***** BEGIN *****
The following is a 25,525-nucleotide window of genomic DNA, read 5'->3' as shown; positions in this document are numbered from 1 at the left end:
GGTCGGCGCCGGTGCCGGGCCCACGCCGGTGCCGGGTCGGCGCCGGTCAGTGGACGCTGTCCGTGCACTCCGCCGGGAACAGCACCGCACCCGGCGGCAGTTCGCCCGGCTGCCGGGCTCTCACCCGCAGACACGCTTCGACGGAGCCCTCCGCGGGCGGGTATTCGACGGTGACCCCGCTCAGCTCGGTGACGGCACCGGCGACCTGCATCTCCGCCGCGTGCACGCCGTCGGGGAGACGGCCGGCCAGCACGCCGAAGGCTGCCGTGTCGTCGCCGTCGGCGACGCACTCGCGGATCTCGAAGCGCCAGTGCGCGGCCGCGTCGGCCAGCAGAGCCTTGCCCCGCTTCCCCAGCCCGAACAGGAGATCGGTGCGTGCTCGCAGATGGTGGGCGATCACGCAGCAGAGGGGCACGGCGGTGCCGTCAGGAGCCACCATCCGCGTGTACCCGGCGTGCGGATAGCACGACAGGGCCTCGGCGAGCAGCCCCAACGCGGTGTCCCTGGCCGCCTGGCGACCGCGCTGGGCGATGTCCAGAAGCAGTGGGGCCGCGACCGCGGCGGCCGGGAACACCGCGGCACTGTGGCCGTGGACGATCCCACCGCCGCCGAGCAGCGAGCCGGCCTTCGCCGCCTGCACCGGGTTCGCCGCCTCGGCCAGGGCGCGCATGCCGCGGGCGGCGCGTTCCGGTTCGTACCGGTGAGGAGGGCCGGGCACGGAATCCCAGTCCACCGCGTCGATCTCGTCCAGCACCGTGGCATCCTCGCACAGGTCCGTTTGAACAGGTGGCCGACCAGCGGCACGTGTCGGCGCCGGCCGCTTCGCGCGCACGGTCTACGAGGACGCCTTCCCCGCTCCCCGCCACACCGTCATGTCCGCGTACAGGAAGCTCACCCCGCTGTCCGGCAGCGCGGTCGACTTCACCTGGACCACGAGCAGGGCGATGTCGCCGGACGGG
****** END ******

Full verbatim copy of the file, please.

The following is a 25,525-nucleotide window of genomic DNA, read 5'->3' as shown; positions in this document are numbered from 1 at the left end:
GGTCGGCGCCGGTGCCGGGCCCACGCCGGTGCCGGGTCGGCGCCGGTCAGTGGACGCTGTCCGTGCACTCCGCCGGGAACAGCACCGCACCCGGCGGCAGTTCGCCCGGCTGCCGGGCTCTCACCCGCAGACACGCTTCGACGGAGCCCTCCGCGGGCGGGTATTCGACGGTGACCCCGCTCAGCTCGGTGACGGCACCGGCGACCTGCATCTCCGCCGCGTGCACGCCGTCGGGGAGACGGCCGGCCAGCACGCCGAAGGCTGCCGTGTCGTCGCCGTCGGCGACGCACTCGCGGATCTCGAAGCGCCAGTGCGCGGCCGCGTCGGCCAGCAGAGCCTTGCCCCGCTTCCCCAGCCCGAACAGGAGATCGGTGCGTGCTCGCAGATGGTGGGCGATCACGCAGCAGAGGGGCACGGCGGTGCCGTCAGGAGCCACCATCCGCGTGTACCCGGCGTGCGGATAGCACGACAGGGCCTCGGCGAGCAGCCCCAACGCGGTGTCCCTGGCCGCCTGGCGACCGCGCTGGGCGATGTCCAGAAGCAGTGGGGCCGCGACCGCGGCGGCCGGGAACACCGCGGCACTGTGGCCGTGGACGATCCCACCGCCGCCGAGCAGCGAGCCGGCCTTCGCCGCCTGCACCGGGTTCGCCGCCTCGGCCAGGGCGCGCATGCCGCGGGCGGCGCGTTCCGGTTCGTACCGGTGAGGAGGGCCGGGCACGGAATCCCAGTCCACCGCGTCGATCTCGTCCAGCACCGTGGCATCCTCGCACAGGTCCGTTTGAACAGGTGGCCGACCAGCGGCACGTGTCGGCGCCGGCCGCTTCGCGCGCACGGTCTACGAGGACGCCTTCCCCGCTCCCCGCCACACCGTCATGTCCGCGTACAGGAAGCTCACCCCGCTGTCCGGCAGCGCGGTCGACTTCACCTGGACCACGAGCAGGGCGATGTCGCCGGACGGG